I’m a frequent critic of gold (GLD) in an investment portfolio. Seeing as it doesn’t generate income, doesn’t grow, and costs money to store, it’s a highly-speculative investment. That doesn’t mean it isn’t without its good years – those who bought gold ETFs in 2004 have doubled their money.
Gold is Losing its Luster
Panics tend to send investors to some interesting investments, gold and other precious metals included. I remember article after article in 2008-2009 voicing the opinion that investors should keep at least 5-10% of their portfolios in metals. Where were these articles when gold was under $400?!
As the economy improves, investors leave their bomb shelter portfolios. Naturally, gold has sold off, falling from a peak in the $1800s in 2011 to the $1300s.
Investors once again realize that gold has few upsides:
- It costs money to store, which makes it a negative carry asset.
- Gold doesn’t yield anything, unlike other bomb shelter assets like farmland.
- It’s prone to rapidly changing price fluctuations.
- As rates rise, the opportunity cost of holding precious metals becomes more apparent.
As gold tumbles, some are calling for a play in gold miners. Some even label it one of the most beaten down sectors on the market. In an ideal world, higher gold prices should beget larger profits for gold mining companies.
Here’s Why Mining is Even Worse than Gold
Mark Twain once said that a gold mine is “a hole in the ground with a liar on top.” No one has ever summarized the business so perfectly.
Gold mining is a notoriously tough business. Not only are miners exposed to quick changes in the price of precious metals, but they’re also exposed to rising operational costs. When metal prices are high, labor, energy prices, and equipment prices generally follow. Remember when mining jobs quickly became the new thing? Salaries topped $100,000 for rookie positions.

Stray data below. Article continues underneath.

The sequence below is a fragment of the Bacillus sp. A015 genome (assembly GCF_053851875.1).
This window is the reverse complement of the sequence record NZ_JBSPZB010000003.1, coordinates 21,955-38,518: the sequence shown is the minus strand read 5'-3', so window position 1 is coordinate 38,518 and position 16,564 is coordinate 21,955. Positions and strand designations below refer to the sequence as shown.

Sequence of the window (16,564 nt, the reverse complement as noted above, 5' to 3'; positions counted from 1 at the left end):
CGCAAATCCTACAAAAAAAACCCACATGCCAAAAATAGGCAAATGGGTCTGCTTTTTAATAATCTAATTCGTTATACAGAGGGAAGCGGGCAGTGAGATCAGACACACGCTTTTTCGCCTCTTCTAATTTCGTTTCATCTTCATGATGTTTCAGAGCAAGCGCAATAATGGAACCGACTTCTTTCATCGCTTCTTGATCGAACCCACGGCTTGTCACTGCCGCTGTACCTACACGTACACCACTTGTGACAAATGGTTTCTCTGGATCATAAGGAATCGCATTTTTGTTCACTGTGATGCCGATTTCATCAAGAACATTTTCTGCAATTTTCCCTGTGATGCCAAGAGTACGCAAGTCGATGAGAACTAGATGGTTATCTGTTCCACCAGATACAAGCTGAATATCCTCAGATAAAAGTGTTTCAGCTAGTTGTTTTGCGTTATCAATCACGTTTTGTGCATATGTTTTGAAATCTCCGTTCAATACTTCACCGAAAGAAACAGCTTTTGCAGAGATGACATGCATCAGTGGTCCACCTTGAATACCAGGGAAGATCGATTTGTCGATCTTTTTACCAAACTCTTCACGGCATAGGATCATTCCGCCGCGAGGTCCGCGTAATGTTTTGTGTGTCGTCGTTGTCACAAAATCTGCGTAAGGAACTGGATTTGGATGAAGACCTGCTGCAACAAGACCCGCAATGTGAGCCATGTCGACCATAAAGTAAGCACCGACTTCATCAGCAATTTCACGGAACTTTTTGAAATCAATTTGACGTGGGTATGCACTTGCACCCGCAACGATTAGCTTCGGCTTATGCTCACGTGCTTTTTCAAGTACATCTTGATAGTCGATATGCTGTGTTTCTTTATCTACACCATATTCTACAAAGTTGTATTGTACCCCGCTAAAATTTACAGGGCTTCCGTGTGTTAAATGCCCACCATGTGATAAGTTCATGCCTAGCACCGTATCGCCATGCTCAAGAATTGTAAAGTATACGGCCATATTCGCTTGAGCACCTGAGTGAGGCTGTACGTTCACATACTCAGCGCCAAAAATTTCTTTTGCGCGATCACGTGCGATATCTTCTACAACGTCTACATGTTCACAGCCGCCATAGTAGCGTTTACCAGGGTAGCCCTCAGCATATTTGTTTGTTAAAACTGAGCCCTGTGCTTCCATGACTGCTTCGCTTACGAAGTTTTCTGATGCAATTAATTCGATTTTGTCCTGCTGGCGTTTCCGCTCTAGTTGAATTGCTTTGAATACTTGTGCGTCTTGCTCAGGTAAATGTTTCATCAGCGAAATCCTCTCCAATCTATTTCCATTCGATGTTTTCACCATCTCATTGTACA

All the while gold prices ran to nearly $1,900 an ounce, gold mining stocks failed to deliver. Gold miners actually lagged the change in gold prices, despite the fact that miners are supposed to be levered to the price of gold.
Their shares should rise and fall faster than the price of the metal since a change in price results in a lager change in profits and losses. That’s a perfect world. When gold goes up in price, so do the costs of bringing it to the ground.
It’s Time to Sell Metals
History is full of great times to buy gold; when it’s “cheap” it’s cheap. When it’s expensive, it doesn’t stay expensive for very long. Thus, there are only a few good times to sell gold, and plenty of time to buy.
I think gold is an excellent investment for 1% of your portfolio if you are a net seller of assets and not a net buyer. If you have a $10 million net worth, a little bit of gold and silver certainly doesn’t hurt in the off chance that those who wear a tin foil hat are right in their predictions about the future. For everyone else, however, gold makes little sense for investment purposes.
If you still have a significant investment in gold, dump it. At $1,300 and change, you’re not selling at the top. But you’re not selling at a low, either.
If you own miners, you’re doing yourself an especially large disservice, and you should run for the hills. Long term mining investors are rarely rewarded.
In the 10 years to 2011, the 10 largest gold miners generated $68 billion in operating cash flow, but they spent $89 billion on acquisitions and capital investments. Oh, and share count rose by 151% during the period, according to the Wall Street Journal. It doesn’t get much worse than that. Shareholders financed a remarkable amount of activity that produced negative cash flow. Think gold streaming companies – another one you should worry about.
Now that gold is “out” it’s time to start rethinking why you own it in the first place. Should rates rise, the economy improve, and the budget deficit shrink, the current exodus from gold will look only like a tiny sell off ahead of a huge cliff.
Are you in or out when it comes to gold or other metals?